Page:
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Mailbag

Issue: "One nation under God," June 26, 2004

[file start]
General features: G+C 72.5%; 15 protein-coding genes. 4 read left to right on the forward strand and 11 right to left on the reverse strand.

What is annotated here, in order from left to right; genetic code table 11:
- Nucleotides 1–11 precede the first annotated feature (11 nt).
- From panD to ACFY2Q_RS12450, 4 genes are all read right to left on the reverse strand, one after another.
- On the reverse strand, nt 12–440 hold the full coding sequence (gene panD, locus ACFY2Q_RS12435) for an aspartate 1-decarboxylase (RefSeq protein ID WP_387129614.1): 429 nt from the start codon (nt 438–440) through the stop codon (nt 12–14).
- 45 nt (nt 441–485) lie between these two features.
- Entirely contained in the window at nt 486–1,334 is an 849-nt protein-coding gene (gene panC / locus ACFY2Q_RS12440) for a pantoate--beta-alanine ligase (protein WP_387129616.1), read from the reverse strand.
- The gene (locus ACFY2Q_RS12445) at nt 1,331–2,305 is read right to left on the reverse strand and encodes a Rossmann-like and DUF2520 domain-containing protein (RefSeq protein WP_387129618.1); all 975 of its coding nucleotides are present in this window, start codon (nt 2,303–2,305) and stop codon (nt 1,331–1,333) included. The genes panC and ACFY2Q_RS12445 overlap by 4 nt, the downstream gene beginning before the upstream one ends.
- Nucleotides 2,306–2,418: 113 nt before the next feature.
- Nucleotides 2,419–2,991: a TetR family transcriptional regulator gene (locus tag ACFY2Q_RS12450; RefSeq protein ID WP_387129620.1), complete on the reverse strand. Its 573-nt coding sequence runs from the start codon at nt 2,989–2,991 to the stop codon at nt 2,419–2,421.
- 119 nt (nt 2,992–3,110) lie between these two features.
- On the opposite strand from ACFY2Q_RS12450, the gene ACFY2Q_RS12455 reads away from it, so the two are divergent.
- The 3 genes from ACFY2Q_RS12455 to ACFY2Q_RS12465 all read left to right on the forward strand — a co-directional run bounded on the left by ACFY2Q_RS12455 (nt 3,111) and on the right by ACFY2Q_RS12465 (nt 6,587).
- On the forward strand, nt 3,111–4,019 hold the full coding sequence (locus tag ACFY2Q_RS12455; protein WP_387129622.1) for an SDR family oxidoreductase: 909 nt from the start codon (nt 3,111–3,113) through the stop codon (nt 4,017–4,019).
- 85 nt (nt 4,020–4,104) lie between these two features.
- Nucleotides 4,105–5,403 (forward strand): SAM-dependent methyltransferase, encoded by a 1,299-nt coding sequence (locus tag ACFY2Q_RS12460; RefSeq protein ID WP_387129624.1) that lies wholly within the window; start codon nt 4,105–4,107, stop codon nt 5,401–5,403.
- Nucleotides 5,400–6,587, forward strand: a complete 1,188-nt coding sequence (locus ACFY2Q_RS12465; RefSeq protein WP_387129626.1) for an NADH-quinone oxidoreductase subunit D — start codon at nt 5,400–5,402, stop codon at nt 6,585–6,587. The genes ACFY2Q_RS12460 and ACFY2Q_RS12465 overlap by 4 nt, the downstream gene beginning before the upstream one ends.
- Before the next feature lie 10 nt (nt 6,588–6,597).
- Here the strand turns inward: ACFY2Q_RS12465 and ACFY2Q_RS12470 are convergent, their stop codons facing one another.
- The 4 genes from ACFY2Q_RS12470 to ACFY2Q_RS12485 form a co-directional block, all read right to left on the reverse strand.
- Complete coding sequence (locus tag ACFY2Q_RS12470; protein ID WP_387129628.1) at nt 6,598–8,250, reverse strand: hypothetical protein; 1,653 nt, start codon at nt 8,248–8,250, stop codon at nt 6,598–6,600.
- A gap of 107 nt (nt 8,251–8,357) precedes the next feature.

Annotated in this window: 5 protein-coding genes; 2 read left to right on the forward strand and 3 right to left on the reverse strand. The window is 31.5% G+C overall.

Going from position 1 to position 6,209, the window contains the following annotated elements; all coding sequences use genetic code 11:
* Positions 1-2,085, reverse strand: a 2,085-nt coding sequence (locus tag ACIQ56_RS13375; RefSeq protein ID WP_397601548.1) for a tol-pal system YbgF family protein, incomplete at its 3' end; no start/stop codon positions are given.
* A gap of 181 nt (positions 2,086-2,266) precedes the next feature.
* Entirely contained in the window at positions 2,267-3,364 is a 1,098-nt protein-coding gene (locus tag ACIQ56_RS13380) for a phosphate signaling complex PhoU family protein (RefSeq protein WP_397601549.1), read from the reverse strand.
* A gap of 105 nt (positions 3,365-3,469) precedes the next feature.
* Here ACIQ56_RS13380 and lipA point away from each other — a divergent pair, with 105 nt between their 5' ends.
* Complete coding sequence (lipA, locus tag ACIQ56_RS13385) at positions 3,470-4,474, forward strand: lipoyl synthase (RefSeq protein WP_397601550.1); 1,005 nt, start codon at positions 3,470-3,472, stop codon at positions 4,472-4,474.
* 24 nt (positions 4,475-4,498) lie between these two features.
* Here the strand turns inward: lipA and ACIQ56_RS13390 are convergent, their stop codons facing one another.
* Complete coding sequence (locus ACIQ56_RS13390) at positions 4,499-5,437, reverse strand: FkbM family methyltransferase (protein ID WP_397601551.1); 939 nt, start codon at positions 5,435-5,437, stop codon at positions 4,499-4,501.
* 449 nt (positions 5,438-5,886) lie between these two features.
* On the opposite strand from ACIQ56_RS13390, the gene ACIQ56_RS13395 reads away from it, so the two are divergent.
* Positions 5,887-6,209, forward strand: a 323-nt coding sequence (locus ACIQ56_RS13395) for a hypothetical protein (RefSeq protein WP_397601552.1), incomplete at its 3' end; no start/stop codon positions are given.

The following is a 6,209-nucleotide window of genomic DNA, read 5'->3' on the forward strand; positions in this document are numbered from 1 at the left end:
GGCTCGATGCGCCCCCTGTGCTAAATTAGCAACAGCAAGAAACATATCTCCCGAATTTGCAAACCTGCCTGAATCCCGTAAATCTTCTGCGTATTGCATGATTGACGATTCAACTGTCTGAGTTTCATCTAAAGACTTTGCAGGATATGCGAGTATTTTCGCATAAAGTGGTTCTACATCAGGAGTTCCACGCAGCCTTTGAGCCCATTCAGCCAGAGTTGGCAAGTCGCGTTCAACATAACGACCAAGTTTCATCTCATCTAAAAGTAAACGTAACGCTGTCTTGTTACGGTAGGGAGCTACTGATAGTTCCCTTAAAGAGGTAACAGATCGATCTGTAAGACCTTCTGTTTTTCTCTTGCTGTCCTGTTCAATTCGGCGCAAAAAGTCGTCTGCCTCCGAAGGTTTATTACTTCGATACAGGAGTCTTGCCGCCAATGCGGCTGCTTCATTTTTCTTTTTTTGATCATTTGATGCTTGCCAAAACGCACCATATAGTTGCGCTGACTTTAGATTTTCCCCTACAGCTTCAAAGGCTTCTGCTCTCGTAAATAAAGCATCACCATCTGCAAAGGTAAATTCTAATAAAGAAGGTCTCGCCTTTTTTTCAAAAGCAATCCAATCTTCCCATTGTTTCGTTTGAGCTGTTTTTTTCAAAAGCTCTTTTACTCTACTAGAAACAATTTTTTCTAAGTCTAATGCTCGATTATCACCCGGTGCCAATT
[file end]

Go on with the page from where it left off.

Suffering soldiers » It was indeed a pleasure to read your May 29 cover story ("No greater love"). Besides the nearly 800 servicemen who have died fighting to establish freedom and self-government in Iraq, about five times as many have been seriously wounded. I thank God for the young men who are willing to go to Iraq to stand in harm's way. I also think that we have overemphasized the news about Iraqi prisoners. I am very strong on handling prisoners legally, and yet their plight seems outweighed by the suffering of even one soldier and his loved ones. - Les MacLeod; Santa Rosa, Calif. » Thank you so much for your cover story. Our hearts are moved by the sacrifices American men and their families are making. Our son, a very young Marine, ships out soon for Iraq. Your story comforts us during a time of questioning. - Brian & Louise Murphy; Kerrville, Texas So many of them » I just read Joel Belz's column "Bad to worse" (May 29) and got that hopeless feeling I get whenever I look around me. It reminds me of a quote from Babylon 5, in which one of the "good guys" says to her commanding officer, "There's always so many of them, and not enough of us." I feel the same when I try to fight against homosexual marriage or abortion. I'm only 16, so there's very little I can do politically, but if I can change just one person for God, then I've done well. Jesus told us that things would get much worse. I just wish I didn't have to live to see it. - Anne Winters; Albuquerque, N.M. » I was challenged and a little discouraged by Mr. Belz's column. I agree that bad news is piling up, but why should high gas prices be on that list? To include it on a list with presidential murders and the dismantling of America is, well, trivial. - Phil Wade; Ringgold, Ga. » Friends and I commiserate during our weekly post-WORLD bouts of depression after reading about the spiraling decay of American morality. Yet I continue to peek under the cover, hoping for a glimmer of light. Lament the loss of morality, comment on the madness of the wicked, encourage believers to be watchful and diligent, but do not forget to remind us who turns our world on its axis, guides and directs the nations, and planted us, as Jeremiah writes, by streams of water. - Erica Lambert; Bangor, Maine News value » Should we really be surprised at the lack of outrage at the barbaric slaying of Nick Berg ("Outrageous lack of courage," May 29)? Another recent story that has been ignored by the leftist, liberal media was the slaughter of hundreds of Christians in Africa by Muslim extremists. Our press, in their haste to demonize America and defeat George Bush, can get far more propaganda value from the actions of our troops at Abu Ghraib prison than from the murder of innocent Americans and Christians. - H.S. Napier;Fort Rucker, Ala. Rare use » Thank you to Andree Seu for her diligent study ("Significance of a little study," May 29). It is rare that one reads or hears a better use of God's principles to define how we should consider the actions of a few of our number, or how important it is to take His principles to heart before making a wrong choice with significant consequences. - Larry L. White; Fergus Falls, Minn. Manchesterian » In your review of the series finale of Frasier, you referred to Daphne as the "cockney housekeeper" ("Smart comedy," May 29). As a non-cockney-speaking ex-Englishwoman who grew up in London, I'd like to point out that cockney is an accent restricted to parts of London. Daphne's charming accent indicates that she grew up in Manchester in northern England. - Sheila M. Collins; Dallas, Texas Escalator » Minnesota Timberwolves star Kevin Garnett was not turning the other cheek in the incident with Anthony Peeler of the Sacramento Kings during the NBA playoffs ("Rough stuff," May 29). Mr. Peeler knocked Mr. Garnett's jaw with his elbow because five seconds earlier Mr. Garnett threw an intentional elbow into Mr. Peeler's midsection, in response to a previous collision. Mr. Garnett received a $7,500 fine. Mr. Peeler was suspended, not Mr. Garnett, because the NBA has a mandatory suspension for blows thrown to the head of an opponent. - Christian Arvold; Chicago, Ill. Living tradition » Gene Edward Veith's article on the Great High Mountain Tour was informative ("Digging roots," May 29). I just wanted to point out that the Sacred Harp singing referred to in the article is a living tradition. All around the country there are groups of singers who get together regularly to sing in the fashion you described. There are singing schools, singing conventions, and all-day singings still happening nearly every weekend of the year somewhere in the United States. - Idy Kiser; Shelby Township, Mich. Trouble with Troy » I was surprised to find myself in strong disagreement with Marvin Olasky's review of Troy ("Troy's Achilles heel," May 29). At close to three hours long, the overblown affair's primary weakness is not how it strays from Homer's original but a pedestrian script, paired with Brad Pitt's wooden performance and Breck Girl posturing. While the language is clean, the "bloody fighting scenes" are unusually gory and the soundtrack's dicing and slicing induced shudders in me. This would only be considered "Hollywood's typical spices" by the most frequent multiplex patrons. - Joe Martin; Virginia Beach, Va. Prison perspectives » Hats-off to Mr. Belz for telling it like it is ("No preservatives," May 22). No wonder the Abu Ghraib prison abuses took place. When the moral integrity of the land has gone by the wayside, what else can we expect? - Howard P. Roth; Deming, N.M. » I am not optimistic about the future of my country, unless God brings another powerful revival. I expect that as our morality declines, lawlessness will increase. Our citizens will demand a strong leader to return law and order and exchange some freedoms for these protections. As Marcus Cicero noted, "republics eventually break down into autocracies." - Robert L. Wichterman; Lancaster, Pa. Hope less » Regarding "Here's hoping" (May 22), I travel to the Baltics two or three times a year as a missionary. I have talked to very few nationals who are positive, let alone "overjoyed," as Mr. Veith wrote, about joining the European Union. Many voted to join because, economically, they had to to survive. Yet, they also see their newly gained independence, something that took centuries to achieve, being lost to the strong control of Western Europe. Many see the EU expansion only as a tool to grow the markets of the industrial powers of the West, with little benefit coming to the East. Farmers in Lithuania are losing their family farms due to strict environmental laws imposed by the EU, laws that only large corporate farms can survive. Prices are already going up fast, even here in Hungary, making it very difficult for average citizens to make ends meet. Christians fear loss of freedom of religious expression because control of the EU lies in the hands of very secular Western Europeans. - Ron Clegg; Budapest, Hungary